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More investment on organic agri research, development needed

ORGANIC farming advocates are calling on government, as well as private research institutions to invest more on research and development (R&D) that will further improve organic farming practices to boost income of small farmers and protect the environment and health of the farmer’s.

A key component of the government’s thrusts to achieve rice self-sufficiency, organic farming is being eyed as a long-term solution to the rice crisis with the country being the world’s biggest importer of rice in the last two years.

The country’s too much dependence on agrochemical inputs has caused soil deterioration making it less productive with time.

While there are proven effective organic production systems and techniques which farmers can readily adopt to steer away from excessive use of agrochemicals, there is a need to conduct more research to improve, if not perfect, and better understand such farming methods, Efren Moncupa, lead convenor of Go Organic! Philippines said.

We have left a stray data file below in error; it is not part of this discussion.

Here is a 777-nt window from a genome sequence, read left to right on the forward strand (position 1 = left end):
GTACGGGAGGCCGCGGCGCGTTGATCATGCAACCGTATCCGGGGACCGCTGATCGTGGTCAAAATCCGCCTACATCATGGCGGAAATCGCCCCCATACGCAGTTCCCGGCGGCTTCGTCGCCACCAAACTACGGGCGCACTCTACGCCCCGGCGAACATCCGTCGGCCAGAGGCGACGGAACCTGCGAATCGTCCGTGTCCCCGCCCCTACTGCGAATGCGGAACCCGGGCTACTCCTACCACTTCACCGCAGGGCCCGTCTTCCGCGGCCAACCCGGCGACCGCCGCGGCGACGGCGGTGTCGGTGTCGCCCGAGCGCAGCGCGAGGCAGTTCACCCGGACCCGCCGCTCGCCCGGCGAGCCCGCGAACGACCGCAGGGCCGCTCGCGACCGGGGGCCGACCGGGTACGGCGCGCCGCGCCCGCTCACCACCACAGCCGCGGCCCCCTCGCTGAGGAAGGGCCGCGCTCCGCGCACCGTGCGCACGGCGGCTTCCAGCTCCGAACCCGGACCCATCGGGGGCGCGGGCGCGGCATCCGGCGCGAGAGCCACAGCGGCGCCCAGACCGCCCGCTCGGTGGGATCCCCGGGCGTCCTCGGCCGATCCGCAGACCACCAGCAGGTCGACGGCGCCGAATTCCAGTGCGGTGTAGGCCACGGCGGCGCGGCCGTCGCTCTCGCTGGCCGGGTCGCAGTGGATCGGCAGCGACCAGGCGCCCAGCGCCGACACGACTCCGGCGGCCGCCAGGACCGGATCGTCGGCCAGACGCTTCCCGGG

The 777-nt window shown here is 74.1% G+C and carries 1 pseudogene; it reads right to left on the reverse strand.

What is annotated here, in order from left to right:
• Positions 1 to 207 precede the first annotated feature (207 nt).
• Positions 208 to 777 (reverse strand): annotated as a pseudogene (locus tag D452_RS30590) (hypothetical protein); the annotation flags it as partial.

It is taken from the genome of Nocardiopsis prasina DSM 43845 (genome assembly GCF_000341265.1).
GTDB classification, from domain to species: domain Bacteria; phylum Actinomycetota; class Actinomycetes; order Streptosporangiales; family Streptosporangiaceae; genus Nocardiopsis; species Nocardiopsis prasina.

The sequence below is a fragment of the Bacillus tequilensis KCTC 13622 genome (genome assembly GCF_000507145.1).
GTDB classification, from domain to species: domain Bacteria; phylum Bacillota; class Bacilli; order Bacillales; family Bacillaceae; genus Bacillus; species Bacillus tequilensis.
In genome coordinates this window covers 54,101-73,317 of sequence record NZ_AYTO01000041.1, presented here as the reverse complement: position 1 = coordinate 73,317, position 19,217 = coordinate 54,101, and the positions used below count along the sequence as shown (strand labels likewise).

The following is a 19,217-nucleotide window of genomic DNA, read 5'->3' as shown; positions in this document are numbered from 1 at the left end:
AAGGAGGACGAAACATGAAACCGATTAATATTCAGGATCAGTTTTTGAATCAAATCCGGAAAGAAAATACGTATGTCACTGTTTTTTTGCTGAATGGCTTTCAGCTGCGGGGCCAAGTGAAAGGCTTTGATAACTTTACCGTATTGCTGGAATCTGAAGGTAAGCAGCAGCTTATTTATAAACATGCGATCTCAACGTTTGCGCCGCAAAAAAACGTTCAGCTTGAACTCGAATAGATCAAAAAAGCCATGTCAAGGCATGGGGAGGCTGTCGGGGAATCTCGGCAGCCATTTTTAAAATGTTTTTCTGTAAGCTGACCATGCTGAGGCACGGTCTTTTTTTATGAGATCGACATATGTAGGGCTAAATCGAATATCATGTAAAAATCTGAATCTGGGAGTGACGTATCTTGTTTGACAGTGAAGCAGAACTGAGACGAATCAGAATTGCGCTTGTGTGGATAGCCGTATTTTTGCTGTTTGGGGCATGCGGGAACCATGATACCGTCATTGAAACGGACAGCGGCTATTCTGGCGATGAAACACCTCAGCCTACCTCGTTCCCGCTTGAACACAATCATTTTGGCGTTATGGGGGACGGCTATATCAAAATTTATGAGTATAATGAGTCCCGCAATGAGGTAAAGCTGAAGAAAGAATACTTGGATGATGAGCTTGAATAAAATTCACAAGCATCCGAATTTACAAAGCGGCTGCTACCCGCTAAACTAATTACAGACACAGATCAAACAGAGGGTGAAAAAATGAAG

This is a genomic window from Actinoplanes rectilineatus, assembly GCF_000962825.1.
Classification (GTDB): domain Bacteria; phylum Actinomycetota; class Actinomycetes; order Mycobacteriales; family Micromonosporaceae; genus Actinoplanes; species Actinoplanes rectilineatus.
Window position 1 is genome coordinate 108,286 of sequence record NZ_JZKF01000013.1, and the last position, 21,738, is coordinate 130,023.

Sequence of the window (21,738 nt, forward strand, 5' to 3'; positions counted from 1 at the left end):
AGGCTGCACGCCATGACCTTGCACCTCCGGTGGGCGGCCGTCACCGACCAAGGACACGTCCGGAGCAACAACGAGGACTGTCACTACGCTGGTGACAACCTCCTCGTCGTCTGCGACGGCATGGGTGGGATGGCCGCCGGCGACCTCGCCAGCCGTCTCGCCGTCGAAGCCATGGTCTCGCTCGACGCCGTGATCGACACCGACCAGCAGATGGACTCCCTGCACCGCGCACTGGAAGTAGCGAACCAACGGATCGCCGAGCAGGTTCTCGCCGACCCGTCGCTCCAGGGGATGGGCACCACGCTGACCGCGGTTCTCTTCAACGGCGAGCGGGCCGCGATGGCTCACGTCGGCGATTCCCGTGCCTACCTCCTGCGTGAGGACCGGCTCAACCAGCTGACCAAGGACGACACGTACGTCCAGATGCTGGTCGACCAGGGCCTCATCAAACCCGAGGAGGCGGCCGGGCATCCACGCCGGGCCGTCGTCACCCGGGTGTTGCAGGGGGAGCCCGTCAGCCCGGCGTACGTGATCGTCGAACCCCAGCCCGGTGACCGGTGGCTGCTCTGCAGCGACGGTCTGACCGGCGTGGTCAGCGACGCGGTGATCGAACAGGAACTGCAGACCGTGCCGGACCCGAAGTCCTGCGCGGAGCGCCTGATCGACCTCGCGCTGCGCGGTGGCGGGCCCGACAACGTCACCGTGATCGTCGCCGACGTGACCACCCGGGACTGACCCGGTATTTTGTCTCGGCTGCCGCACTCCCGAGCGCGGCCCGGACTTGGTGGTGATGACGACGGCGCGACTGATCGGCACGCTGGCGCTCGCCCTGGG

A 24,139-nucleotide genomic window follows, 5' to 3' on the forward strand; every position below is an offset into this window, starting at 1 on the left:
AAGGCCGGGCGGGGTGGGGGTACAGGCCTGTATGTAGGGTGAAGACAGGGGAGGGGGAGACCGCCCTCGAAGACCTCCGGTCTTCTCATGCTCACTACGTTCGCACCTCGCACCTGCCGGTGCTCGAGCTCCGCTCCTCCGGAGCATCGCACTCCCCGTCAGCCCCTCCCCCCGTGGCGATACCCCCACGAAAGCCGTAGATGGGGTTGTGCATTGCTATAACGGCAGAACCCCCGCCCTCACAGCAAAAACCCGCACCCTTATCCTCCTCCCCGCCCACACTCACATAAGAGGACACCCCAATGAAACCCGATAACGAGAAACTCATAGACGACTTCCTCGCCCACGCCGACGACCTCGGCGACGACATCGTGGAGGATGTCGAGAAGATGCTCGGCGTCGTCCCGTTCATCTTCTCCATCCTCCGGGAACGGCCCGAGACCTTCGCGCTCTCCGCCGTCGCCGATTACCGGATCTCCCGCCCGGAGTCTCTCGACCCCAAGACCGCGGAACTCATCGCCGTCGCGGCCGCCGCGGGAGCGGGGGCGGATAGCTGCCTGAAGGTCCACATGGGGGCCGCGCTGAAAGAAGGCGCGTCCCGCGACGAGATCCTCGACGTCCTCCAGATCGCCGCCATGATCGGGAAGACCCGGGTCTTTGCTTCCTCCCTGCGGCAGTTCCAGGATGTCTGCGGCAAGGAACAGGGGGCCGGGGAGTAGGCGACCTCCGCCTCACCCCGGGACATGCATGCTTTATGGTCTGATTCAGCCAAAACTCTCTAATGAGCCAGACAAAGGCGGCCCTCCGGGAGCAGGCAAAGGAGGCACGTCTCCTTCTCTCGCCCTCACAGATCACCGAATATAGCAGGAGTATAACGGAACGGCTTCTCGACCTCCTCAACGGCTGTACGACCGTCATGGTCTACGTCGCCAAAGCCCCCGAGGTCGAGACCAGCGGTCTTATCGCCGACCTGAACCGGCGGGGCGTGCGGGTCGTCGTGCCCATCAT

Moncupa, a former agrarian reform undersecretary said research and development should focus on how farmers can increase their yield, particularly in rice, to contribute to the country’s food basket and achieve rice self-sufficiency without using chemical-based fertilizers and pesticides, and to allow the soil to regenerate and become productive again.

“Since the government is making a major policy shift that is geared towards the promotion of sustainable agriculture, we need to put more science into organic farming and improve these organic farming practices for the benefit of our small farmers,” Moncupa said.

Jaime “Ka Jimmy” Tadeo, spokesperson of Go Organic! Philippines and chairman of Paragos-Pilipinas, said government research institutions such as the Philippine Rice Research Institute (PhilRice) and the University of the Philippines Los Banos and other state colleges and universities with the capacity to conduct independent research on organic rice should take the lead.

“If the government and private research institutions can invest millions in seed technology research and development, why can’t the government invest in something more worthwhile like organic farming R&D which promotes sustainable agriculture that will benefit small farmers?” Tadeo, said.

Tadeo was reacting to government and private research institutions initiatives to develop supposedly superior rice varieties such as the controversial “Golden Rice”, a genetically engineered rice with a precursor for beta carotene to address the problem of malnutrition, particularly vitamin A deficiency that leads to blindness, especially among children.

While lauding such undertaking “in the name of science” Dr. Oscar Zamora, dean of the UPLB Graduate School, expressed doubt that the “Golden Rice” project will actually help improve the country’s rice economy.